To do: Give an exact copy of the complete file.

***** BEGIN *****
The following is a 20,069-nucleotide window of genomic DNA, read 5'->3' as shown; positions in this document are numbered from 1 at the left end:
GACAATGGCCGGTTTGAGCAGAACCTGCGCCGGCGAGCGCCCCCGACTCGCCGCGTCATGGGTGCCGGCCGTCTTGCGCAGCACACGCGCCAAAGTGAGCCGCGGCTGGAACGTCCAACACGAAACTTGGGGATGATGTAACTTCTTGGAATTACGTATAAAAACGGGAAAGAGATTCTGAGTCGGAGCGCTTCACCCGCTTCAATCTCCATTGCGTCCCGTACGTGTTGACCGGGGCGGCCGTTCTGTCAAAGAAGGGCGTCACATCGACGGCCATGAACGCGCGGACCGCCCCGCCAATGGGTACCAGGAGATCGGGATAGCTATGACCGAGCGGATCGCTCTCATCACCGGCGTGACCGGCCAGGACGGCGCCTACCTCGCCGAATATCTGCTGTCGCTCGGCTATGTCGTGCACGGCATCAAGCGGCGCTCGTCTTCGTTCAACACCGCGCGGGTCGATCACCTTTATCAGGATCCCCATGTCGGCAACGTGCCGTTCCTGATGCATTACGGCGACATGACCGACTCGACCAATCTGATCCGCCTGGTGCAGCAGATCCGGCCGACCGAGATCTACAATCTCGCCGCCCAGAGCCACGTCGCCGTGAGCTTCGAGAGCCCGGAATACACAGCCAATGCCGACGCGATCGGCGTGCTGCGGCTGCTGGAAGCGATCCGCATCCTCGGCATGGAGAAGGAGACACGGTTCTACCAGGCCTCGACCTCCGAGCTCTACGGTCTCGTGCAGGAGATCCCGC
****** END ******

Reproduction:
The following is a 20,069-nucleotide window of genomic DNA, read 5'->3' as shown; positions in this document are numbered from 1 at the left end:
GACAATGGCCGGTTTGAGCAGAACCTGCGCCGGCGAGCGCCCCCGACTCGCCGCGTCATGGGTGCCGGCCGTCTTGCGCAGCACACGCGCCAAAGTGAGCCGCGGCTGGAACGTCCAACACGAAACTTGGGGATGATGTAACTTCTTGGAATTACGTATAAAAACGGGAAAGAGATTCTGAGTCGGAGCGCTTCACCCGCTTCAATCTCCATTGCGTCCCGTACGTGTTGACCGGGGCGGCCGTTCTGTCAAAGAAGGGCGTCACATCGACGGCCATGAACGCGCGGACCGCCCCGCCAATGGGTACCAGGAGATCGGGATAGCTATGACCGAGCGGATCGCTCTCATCACCGGCGTGACCGGCCAGGACGGCGCCTACCTCGCCGAATATCTGCTGTCGCTCGGCTATGTCGTGCACGGCATCAAGCGGCGCTCGTCTTCGTTCAACACCGCGCGGGTCGATCACCTTTATCAGGATCCCCATGTCGGCAACGTGCCGTTCCTGATGCATTACGGCGACATGACCGACTCGACCAATCTGATCCGCCTGGTGCAGCAGATCCGGCCGACCGAGATCTACAATCTCGCCGCCCAGAGCCACGTCGCCGTGAGCTTCGAGAGCCCGGAATACACAGCCAATGCCGACGCGATCGGCGTGCTGCGGCTGCTGGAAGCGATCCGCATCCTCGGCATGGAGAAGGAGACACGGTTCTACCAGGCCTCGACCTCCGAGCTCTACGGTCTCGTGCAGGAGATCCCGC